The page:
Home Sports Sources: NCAA presents new basketball tournament models that would expand field by 4 or 8 teams

Sources: NCAA presents new basketball tournament models that would expand field by 4 or 8 teams

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The expansion of the NCAA tournaments seems inevitable. The question is how many more teams join. (C. Morgan Engel/Getty Images)

The expansion of the NCAA tournaments seems inevitable. The question is how many more teams join. (C. Morgan Engel/Getty Images)

NAPLES, Fla. – College basketball moved one step closer this week to an expanded NCAA men’s basketball tournament.

NCAA officials presented Division I conference commissioners on Wednesday with at least two models of an expanded field, one with four additional teams and another with eight additional teams, commissioners told Yahoo Sports. Officials declined to speak publicly about the models.

The models would expand the field from 68 teams to 72 or 76 teams, with additional at-large picks as well as at least one additional First Four site. Any expansion would begin, at the earliest, in the 2025-26 season. If the men’s tournament expands, the women’s tournament will likely see a similar expansion.

Dan Gavitt, vice president of the NCAA men’s basketball championship, unveiled the models in a presentation Wednesday at the commissioners’ annual summer meeting. In the culmination of months of work, Gavitt outlined the possibilities of what commissioners believe is an inevitable expansion of the men’s event – a move championed primarily by power conferences, something Yahoo Sports reported in February.

As a way to avoid eliminating any of the 28 small conference automatic qualifiers, a traditional and popular concept among fans, the NCAA and conference leaders are aiming to add at-large selections as has been done in the past. The last expansion, in 2011, added four at-large teams and created the First Four in Dayton, Ohio, where two pairs of 16 seeds and two pairs of at-large picks face off in play-in games.

Any further expansion of the field is expected to result in at least one additional First Four site, perhaps in a western time zone. But expanding the tournament, even with only four teams, is a complex issue.

Officials plan to maintain the current group of 64 teams. Since the winners of the initial game need a place in that structure, space must be made. More 10-12 seeds, originally in the 64-team pool, could be forced to win play-in matches that Tuesday or Wednesday to advance to the first round on Thursday or Friday.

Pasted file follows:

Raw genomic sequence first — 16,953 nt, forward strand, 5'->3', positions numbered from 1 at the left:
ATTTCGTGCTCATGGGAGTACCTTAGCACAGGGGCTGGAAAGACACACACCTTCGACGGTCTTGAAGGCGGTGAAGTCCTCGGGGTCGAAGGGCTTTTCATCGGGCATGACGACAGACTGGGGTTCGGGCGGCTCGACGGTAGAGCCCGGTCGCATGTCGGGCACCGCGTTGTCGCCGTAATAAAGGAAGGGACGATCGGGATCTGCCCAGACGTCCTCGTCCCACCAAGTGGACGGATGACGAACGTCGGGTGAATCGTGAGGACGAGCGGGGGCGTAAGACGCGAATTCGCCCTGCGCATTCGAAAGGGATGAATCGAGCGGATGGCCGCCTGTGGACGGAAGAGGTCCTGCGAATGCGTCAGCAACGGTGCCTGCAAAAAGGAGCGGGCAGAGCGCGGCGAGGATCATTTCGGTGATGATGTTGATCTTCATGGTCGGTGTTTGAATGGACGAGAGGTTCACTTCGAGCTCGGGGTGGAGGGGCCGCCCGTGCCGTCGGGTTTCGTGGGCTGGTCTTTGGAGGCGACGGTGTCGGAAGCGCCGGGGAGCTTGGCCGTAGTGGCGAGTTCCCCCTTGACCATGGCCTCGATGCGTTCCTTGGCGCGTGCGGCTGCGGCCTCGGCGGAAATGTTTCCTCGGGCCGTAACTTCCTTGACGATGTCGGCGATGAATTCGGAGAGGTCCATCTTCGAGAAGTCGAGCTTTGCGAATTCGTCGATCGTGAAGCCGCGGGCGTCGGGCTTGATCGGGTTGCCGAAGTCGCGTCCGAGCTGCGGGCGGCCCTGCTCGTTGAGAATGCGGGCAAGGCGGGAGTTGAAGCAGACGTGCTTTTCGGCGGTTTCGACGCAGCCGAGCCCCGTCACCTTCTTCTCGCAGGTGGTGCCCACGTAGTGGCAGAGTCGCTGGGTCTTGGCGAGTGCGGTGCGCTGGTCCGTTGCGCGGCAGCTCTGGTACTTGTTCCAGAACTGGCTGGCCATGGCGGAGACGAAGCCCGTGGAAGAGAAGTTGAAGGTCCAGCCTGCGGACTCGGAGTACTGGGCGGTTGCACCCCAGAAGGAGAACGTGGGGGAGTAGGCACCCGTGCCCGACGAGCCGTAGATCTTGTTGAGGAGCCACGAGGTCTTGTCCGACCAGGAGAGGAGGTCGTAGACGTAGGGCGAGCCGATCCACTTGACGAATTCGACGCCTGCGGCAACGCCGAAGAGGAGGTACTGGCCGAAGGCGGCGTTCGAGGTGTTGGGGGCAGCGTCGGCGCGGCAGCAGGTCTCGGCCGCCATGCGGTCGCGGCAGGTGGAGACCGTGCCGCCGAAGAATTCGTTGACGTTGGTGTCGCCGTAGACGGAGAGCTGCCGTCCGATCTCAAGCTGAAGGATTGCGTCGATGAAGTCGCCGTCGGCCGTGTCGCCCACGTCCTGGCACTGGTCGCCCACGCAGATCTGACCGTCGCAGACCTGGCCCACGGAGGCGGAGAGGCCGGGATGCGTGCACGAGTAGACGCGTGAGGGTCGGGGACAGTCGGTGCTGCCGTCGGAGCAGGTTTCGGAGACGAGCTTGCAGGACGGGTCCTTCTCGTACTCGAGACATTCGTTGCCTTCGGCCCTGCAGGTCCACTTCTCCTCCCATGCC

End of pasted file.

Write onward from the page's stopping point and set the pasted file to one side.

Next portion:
More difficult decisions also await us. Officials must determine whether more automatic qualifiers from small conferences will be relegated to play-in games, a sensitive issue for some commissioners of lower-income leagues.

There’s something else: will additional games generate more revenue? It remains an unanswered question. CBS and Turner are not required to increase the amount they pay, according to those with knowledge of the contract.

Gavitt’s model of a possible expanded field is one step in an approval process that could take many more months as commissioners explore altering what is widely known as the most popular event in college athletics and American sports. Several groups are scheduled to examine the expansion model this summer and fall, including meetings of the NCAA basketball oversight committee next week and an NCAA basketball selection committee meeting scheduled for next month.

The basketball tournament is the NCAA’s largest and most vital source of revenue, keeping the organization afloat and helping to subsidize hundreds of small college athletic departments. As part of a tournament television deal with CBS and Turner that runs through 2032, the NCAA annually distributes about $700 million to its schools, both in base amounts and in units earned by advancing the event.

While much of that revenue goes to power conferences, leaders from the Big Ten, SEC, ACC and Big 12 have publicly expressed their desire to expand the field of 36 overall picks to clear a path for more schools. This spring, commissioners held multiple meetings with NCAA President Charlie Baker about expanding the tournament, strongly encouraging the NCAA to find a way to grow the field.

“I want to see the best teams competing for a national championship, no different than what (the Big Ten and SEC) want to see in football,” Big 12 commissioner Brett Yormark told Yahoo Sports in February. “I’m not sure that’s happening currently.”

ACC Commissioner Jim Phillips believes a “holistic review” of the tournament is necessary, and SEC Commissioner Greg Sankey has suggested an expansion of the field several times over the past two years.

The expansion is nothing new for the event. In 1975, the tournament was expanded to include 32 teams to allow a second team to represent a conference in addition to its champion. In 1979, it grew to 40 teams and then to 48 in 1980. In 1985, the tournament moved to 64 teams, and in 2001, the tournament expanded to a single team to create a play-in game before the 2011 expansion to 68. .

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